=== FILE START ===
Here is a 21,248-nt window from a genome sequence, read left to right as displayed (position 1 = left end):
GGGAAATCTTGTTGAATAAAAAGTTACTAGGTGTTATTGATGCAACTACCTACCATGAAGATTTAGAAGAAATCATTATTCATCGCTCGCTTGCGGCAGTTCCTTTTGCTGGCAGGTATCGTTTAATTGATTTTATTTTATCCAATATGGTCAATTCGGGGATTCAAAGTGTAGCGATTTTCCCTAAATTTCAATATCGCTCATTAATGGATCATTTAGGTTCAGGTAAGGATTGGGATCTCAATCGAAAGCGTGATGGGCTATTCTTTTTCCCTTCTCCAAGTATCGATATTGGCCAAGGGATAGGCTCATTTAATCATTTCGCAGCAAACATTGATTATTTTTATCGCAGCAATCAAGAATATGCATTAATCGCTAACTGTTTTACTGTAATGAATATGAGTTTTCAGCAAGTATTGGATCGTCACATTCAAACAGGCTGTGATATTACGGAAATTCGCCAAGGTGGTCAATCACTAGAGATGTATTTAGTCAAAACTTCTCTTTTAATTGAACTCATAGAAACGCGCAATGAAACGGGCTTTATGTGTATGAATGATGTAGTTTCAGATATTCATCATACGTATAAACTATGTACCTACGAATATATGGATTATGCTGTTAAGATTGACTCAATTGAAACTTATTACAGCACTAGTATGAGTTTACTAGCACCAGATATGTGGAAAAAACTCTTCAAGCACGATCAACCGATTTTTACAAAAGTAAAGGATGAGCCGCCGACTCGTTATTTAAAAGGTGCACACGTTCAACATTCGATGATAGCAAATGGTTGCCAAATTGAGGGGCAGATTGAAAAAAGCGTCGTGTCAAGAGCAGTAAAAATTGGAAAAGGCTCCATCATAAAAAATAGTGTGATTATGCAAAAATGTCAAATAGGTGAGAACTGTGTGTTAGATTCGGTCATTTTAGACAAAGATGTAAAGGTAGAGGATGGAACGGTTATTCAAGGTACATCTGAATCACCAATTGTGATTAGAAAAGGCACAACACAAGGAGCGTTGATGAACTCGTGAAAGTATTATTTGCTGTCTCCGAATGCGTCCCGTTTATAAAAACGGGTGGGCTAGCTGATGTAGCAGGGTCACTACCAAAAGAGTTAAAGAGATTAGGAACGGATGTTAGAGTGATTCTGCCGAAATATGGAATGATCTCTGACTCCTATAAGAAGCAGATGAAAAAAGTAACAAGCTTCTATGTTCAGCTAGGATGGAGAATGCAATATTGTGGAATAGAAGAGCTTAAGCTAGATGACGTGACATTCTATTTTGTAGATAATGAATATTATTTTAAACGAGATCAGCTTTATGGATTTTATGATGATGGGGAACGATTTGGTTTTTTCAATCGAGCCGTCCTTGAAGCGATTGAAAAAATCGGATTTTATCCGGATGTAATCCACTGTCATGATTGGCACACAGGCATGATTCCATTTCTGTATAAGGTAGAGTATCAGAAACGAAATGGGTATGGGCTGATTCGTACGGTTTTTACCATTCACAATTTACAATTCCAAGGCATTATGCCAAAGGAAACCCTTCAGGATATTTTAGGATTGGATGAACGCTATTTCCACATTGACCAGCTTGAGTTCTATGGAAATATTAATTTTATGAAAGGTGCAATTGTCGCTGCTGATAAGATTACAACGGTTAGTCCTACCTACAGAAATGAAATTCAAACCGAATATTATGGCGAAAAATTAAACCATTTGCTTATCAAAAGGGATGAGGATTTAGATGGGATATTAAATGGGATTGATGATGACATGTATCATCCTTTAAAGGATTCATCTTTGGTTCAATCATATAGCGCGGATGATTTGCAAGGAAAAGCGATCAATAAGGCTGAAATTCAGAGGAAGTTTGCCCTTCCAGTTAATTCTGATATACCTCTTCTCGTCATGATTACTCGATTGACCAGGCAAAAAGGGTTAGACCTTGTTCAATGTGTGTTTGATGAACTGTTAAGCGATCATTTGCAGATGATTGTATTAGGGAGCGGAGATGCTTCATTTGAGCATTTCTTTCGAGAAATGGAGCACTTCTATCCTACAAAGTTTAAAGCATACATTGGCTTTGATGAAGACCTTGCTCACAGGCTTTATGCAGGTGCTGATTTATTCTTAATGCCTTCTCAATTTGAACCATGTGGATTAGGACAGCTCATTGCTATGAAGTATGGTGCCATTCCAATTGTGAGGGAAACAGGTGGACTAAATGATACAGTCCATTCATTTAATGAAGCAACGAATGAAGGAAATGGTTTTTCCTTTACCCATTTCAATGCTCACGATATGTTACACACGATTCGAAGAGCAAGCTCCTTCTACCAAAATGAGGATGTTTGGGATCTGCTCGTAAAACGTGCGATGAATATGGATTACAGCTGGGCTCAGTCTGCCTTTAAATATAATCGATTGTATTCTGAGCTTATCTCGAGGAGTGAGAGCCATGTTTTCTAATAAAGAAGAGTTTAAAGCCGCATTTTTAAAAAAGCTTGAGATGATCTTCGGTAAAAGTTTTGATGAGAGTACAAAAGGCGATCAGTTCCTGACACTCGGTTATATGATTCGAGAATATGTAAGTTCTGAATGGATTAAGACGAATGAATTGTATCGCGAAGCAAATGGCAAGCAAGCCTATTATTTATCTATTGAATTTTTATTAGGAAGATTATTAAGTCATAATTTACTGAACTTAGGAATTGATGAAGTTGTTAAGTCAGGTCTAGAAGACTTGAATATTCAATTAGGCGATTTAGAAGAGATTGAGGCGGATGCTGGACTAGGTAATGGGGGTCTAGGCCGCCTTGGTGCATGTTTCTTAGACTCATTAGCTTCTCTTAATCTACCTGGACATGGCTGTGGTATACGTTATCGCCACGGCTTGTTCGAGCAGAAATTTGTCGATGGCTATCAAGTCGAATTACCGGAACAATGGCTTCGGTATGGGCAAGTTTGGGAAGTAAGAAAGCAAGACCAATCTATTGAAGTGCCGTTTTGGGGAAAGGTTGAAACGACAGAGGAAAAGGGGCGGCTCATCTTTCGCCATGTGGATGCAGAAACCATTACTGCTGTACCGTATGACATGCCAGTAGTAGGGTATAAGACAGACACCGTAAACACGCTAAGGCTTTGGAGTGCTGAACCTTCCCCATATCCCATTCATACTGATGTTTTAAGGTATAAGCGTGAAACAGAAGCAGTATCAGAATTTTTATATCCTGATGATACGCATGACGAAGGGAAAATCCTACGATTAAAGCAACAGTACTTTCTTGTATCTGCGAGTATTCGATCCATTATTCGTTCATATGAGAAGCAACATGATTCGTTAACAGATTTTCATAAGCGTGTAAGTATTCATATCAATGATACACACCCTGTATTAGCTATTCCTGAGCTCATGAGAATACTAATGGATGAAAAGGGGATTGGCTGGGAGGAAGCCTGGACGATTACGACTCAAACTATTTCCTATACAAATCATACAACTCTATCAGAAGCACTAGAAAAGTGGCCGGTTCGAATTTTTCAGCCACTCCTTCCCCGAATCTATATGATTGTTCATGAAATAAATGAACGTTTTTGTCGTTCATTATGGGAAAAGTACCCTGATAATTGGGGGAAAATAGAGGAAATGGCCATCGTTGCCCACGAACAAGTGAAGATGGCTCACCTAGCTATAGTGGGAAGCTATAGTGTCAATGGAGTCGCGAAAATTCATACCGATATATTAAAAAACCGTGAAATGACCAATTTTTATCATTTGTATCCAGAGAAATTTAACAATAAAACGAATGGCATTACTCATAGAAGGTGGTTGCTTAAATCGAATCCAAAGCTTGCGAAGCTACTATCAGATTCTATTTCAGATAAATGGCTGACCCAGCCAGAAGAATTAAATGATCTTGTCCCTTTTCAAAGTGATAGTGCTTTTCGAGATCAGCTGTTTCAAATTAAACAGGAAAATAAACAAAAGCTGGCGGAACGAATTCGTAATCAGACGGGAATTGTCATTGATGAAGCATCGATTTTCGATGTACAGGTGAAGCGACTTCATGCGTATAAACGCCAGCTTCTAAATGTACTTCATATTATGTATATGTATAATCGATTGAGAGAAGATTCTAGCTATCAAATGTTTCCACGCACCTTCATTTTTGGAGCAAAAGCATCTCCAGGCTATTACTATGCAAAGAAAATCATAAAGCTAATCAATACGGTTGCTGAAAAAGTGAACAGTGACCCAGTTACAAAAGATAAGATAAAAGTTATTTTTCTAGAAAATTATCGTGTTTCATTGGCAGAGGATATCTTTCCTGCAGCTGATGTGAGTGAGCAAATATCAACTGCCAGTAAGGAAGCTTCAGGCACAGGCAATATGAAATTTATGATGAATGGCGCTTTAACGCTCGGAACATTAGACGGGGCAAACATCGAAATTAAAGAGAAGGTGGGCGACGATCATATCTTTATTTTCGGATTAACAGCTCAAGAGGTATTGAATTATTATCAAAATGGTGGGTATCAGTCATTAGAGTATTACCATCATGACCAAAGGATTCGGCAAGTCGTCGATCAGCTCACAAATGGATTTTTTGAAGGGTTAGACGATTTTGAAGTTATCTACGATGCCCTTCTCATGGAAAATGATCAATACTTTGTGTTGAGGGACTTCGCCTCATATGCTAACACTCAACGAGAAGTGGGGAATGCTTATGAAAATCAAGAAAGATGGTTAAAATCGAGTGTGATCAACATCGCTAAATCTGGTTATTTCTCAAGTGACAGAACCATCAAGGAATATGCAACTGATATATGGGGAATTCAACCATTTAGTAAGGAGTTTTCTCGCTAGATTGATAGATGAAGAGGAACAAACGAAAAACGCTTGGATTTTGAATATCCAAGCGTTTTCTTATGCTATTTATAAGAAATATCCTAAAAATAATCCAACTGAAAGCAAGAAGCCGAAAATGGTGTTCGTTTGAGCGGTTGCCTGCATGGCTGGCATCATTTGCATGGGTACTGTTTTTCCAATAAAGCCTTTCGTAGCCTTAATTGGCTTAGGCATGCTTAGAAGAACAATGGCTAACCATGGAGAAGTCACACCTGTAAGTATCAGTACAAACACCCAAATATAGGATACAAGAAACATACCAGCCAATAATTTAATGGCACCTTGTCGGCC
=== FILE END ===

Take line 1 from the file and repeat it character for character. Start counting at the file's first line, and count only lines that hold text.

Here is a 21,248-nt window from a genome sequence, read left to right as displayed (position 1 = left end):